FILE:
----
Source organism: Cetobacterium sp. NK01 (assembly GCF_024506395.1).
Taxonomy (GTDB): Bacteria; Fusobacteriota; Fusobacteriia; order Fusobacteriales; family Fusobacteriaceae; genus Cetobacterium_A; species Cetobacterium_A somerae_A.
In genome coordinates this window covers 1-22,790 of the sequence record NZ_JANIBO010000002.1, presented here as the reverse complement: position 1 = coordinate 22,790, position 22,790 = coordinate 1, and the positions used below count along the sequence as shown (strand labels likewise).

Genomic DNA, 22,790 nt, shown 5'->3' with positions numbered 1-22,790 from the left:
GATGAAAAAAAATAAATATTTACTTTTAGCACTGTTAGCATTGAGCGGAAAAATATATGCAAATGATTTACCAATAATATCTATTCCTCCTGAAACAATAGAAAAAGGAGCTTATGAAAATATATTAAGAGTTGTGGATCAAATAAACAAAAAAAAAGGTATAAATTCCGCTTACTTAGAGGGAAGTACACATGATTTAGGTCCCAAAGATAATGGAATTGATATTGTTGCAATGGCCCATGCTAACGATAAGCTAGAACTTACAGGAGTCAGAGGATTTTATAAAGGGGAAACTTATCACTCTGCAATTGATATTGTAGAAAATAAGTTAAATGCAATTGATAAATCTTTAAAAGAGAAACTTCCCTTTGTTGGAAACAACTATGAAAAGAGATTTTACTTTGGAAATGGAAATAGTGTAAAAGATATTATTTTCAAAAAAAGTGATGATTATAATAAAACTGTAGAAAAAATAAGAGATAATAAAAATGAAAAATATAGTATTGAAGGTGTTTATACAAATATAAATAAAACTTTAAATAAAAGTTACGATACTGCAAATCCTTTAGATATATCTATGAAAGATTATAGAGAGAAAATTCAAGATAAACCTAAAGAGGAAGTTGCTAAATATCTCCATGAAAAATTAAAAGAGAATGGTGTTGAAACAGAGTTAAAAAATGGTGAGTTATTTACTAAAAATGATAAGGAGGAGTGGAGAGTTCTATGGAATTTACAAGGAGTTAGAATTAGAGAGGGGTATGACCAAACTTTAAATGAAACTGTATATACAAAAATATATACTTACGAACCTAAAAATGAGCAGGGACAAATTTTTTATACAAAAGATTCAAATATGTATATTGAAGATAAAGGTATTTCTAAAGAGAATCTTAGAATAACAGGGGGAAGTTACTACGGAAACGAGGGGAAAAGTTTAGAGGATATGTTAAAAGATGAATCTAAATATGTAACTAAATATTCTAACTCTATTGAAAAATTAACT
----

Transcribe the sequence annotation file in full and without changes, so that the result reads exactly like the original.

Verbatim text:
Source organism: Cetobacterium sp. NK01 (assembly GCF_024506395.1).
Taxonomy (GTDB): Bacteria; Fusobacteriota; Fusobacteriia; order Fusobacteriales; family Fusobacteriaceae; genus Cetobacterium_A; species Cetobacterium_A somerae_A.
In genome coordinates this window covers 1-22,790 of the sequence record NZ_JANIBO010000002.1, presented here as the reverse complement: position 1 = coordinate 22,790, position 22,790 = coordinate 1, and the positions used below count along the sequence as shown (strand labels likewise).

Genomic DNA, 22,790 nt, shown 5'->3' with positions numbered 1-22,790 from the left:
GATGAAAAAAAATAAATATTTACTTTTAGCACTGTTAGCATTGAGCGGAAAAATATATGCAAATGATTTACCAATAATATCTATTCCTCCTGAAACAATAGAAAAAGGAGCTTATGAAAATATATTAAGAGTTGTGGATCAAATAAACAAAAAAAAAGGTATAAATTCCGCTTACTTAGAGGGAAGTACACATGATTTAGGTCCCAAAGATAATGGAATTGATATTGTTGCAATGGCCCATGCTAACGATAAGCTAGAACTTACAGGAGTCAGAGGATTTTATAAAGGGGAAACTTATCACTCTGCAATTGATATTGTAGAAAATAAGTTAAATGCAATTGATAAATCTTTAAAAGAGAAACTTCCCTTTGTTGGAAACAACTATGAAAAGAGATTTTACTTTGGAAATGGAAATAGTGTAAAAGATATTATTTTCAAAAAAAGTGATGATTATAATAAAACTGTAGAAAAAATAAGAGATAATAAAAATGAAAAATATAGTATTGAAGGTGTTTATACAAATATAAATAAAACTTTAAATAAAAGTTACGATACTGCAAATCCTTTAGATATATCTATGAAAGATTATAGAGAGAAAATTCAAGATAAACCTAAAGAGGAAGTTGCTAAATATCTCCATGAAAAATTAAAAGAGAATGGTGTTGAAACAGAGTTAAAAAATGGTGAGTTATTTACTAAAAATGATAAGGAGGAGTGGAGAGTTCTATGGAATTTACAAGGAGTTAGAATTAGAGAGGGGTATGACCAAACTTTAAATGAAACTGTATATACAAAAATATATACTTACGAACCTAAAAATGAGCAGGGACAAATTTTTTATACAAAAGATTCAAATATGTATATTGAAGATAAAGGTATTTCTAAAGAGAATCTTAGAATAACAGGGGGAAGTTACTACGGAAACGAGGGGAAAAGTTTAGAGGATATGTTAAAAGATGAATCTAAATATGTAACTAAATATTCTAACTCTATTGAAAAATTAACT